I still do the occasional search for unique Pettitte cards, and recently acquired one of his game used Astros alternate jerseys from the 2006 season. It was originally purchased from one of the big Minute Maid Park memorabilia sales by a local fan, who later sold it to me for a very fair price. It certainly beats the price of a game used Yankees shirt!

Damn, I'm getting old. Andy retired for good after the 2013 season, with a few additional cards of him being issued in some of the 2014 sets. Now that the Pettitte collecting has inevitably slowed down this past year, it was time to make a hobby-altering personal decision. I have decided to start collecting a young, fresh football player who I believe is destined to become one of the all-time greats. Understand that this decision will be controversial... Discussions will be heated. But it's time to move on and focus on a new single-player collection that I believe will be an interesting one to build. I'll reveal the name of this new collecting subject in my next post, but here's a hint... Know that I was born in New Orleans and have been an LSU fan most of my life.

Click here to find Andy Pettitte Cards on eBay

Friday, December 25, 2015

1974 Marc's Big Boy Milwaukee Brewers Team Photo

Every now and then, a sharp-eyed collector will find a scarce (or formerly scarce) item that surfaces in quantity on eBay. Often, the item will be quietly absorbed into the collections of hobbyists, with a minimal effect on the value. Other times, the newfound quantities will be large enough to lower the value of the item, as the supply vs. demand ratio has been permanently skewed. 

Which of these two situations will occur is yet to be seen for the 1974 Marc's Big Boy Milwaukee Brewers Team Photo, which showed up in quantity this past month or two through the Kruk Cards store on eBay.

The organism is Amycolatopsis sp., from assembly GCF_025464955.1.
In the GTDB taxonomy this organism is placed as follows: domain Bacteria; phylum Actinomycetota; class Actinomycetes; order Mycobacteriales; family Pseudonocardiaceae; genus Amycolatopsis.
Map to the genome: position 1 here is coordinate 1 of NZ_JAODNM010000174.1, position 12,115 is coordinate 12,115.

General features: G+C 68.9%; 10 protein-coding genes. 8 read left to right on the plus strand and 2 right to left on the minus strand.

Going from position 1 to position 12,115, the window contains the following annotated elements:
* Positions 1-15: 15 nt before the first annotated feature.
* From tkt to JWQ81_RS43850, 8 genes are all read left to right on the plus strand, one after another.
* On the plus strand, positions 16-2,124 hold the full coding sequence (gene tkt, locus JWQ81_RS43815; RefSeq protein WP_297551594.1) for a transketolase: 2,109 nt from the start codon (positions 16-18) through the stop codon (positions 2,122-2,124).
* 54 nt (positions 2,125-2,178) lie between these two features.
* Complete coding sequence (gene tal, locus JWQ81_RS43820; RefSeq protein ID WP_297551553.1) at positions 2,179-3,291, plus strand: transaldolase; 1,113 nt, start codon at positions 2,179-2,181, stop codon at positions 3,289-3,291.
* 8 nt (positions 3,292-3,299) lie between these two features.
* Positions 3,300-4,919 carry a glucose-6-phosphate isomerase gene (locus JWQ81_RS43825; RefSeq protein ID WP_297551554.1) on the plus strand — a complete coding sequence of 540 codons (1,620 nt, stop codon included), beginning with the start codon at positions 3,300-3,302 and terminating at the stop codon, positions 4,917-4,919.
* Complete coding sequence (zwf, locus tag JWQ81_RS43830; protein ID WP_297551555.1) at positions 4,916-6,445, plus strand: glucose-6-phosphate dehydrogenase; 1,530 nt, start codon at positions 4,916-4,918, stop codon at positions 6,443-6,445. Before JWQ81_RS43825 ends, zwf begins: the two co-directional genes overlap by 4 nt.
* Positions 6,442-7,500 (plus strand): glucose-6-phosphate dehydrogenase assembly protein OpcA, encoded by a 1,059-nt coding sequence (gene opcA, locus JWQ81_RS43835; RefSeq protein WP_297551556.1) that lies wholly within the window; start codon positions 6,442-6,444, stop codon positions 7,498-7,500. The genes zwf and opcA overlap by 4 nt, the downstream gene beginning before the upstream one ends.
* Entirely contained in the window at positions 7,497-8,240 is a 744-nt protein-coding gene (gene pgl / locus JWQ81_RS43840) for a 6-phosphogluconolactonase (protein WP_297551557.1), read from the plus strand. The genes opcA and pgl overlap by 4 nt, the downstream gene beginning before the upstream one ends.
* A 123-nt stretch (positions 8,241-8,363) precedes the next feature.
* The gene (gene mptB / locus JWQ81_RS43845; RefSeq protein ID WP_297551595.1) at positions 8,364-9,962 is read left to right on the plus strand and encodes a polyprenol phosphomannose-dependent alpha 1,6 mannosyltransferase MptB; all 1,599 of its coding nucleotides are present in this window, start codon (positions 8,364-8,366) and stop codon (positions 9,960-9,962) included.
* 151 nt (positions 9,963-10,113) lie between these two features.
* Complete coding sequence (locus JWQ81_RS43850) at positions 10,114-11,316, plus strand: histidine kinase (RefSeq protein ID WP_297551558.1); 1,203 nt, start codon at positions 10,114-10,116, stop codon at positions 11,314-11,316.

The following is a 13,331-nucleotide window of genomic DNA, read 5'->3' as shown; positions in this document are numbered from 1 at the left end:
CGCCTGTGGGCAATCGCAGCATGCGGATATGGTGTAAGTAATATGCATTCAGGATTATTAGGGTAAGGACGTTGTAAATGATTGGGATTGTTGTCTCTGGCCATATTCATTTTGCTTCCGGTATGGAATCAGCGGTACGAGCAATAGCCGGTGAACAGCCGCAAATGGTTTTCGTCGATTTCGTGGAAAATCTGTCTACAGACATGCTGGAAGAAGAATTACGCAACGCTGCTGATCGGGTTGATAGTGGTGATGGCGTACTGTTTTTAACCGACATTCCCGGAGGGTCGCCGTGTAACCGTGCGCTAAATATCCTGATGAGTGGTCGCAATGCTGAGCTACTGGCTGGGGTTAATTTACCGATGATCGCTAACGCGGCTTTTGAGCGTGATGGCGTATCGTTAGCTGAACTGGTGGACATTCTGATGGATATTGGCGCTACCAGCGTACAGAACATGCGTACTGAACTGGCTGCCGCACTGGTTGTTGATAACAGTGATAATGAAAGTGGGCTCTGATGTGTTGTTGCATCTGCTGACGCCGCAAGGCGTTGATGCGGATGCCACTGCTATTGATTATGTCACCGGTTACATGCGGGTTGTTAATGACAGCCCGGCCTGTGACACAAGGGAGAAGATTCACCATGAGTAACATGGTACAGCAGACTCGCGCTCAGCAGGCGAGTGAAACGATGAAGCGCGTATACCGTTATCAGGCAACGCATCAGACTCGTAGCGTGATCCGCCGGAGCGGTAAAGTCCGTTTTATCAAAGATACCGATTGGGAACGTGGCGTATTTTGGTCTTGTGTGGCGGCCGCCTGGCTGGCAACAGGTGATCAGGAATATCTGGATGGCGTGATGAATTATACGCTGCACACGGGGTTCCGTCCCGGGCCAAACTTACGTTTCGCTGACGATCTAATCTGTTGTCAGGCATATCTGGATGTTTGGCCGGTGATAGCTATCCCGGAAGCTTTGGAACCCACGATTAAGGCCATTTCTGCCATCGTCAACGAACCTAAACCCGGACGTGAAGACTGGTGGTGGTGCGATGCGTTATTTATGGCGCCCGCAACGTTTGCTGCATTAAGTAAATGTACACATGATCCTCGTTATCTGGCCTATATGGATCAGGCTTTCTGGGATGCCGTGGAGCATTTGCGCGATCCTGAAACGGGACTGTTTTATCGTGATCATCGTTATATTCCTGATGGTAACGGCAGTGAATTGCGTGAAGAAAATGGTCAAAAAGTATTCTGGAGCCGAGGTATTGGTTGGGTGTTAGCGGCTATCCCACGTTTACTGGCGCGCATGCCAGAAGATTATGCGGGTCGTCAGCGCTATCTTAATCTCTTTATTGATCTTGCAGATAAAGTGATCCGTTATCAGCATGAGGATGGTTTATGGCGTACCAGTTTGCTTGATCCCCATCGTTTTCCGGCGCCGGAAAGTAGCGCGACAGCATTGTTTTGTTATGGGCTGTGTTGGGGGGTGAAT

From what I can tell, this "card" has never been documented in any of the hobby reference books. FYI, I refer to this oversized  9" x 12 1/4" issue as a card, because it is printed on white, medium-weight cardstock. While this was apparently a premium for the local Big Boy restaurants in the Milwaukee area, little else in known. Restaurants were known to release sports-themed placemats during this era, but they were usually printed on paper versus the cardstock seen here. 

What makes this issue important to Brewers and Hall of Fame collectors alike is the fact that a young Robin Yount is pictured during his rookie season with Milwaukee -- a full year before the release of his first Topps card. Though Yount played in only 104 games with the club that year, he was fortunately included in the team photo shoot. And for those geeky collectors who are always on the lookout for scarce photos (I may or may not be one of those geeks), it is worth noting that the pic used on this Big Boy issue varies ever so slightly from the one found most often elsewhere. The biggest difference at a glance is of slugger George Scott, found in the upper left corner, who has his hand on his hip in the Big Boy photo. The more common version of the team photo shows Scott with his hand down at his side. Right below Scott is equipment manager Bob Sullivan, who is wearing a scowl in the Big Boy photo versus a smile in the common photo.

I won't speculate on the value here, but it's safe to say that Kruk Cards is virtually giving these away right now. I've seen Kruk buy large collections in the past, then turn around and unload unique items at very reasonable prices. I'm not sure how many '74 Big Boy Brewers photos were purchased by Kruk, but they seem to have more than a few in stock. Not knowing what they may or may not be worth in the future, I'll say as a collector to just grab 'em while you can at a reasonable price!

Click here to find 1974 Brewers Photos on eBay

Sunday, October 4, 2015

1981/82 Georgetown Hoyas Basketball Police Set

The Georgetown Hoyas basketball team was the subject of yearly police card sets that were first issued during the 1981/82 season, and continued through the late 1990s (up to the 1996/97 season, I believe). Quick backstory: The modern police card era began with the NBA's 1977/78 Portland Trailblazers set, while with college basketball the first modern examples were released in 1980/81 for both the Arizona Wildcats and Wichita State Shockers; Georgetown followed with their first set a year later.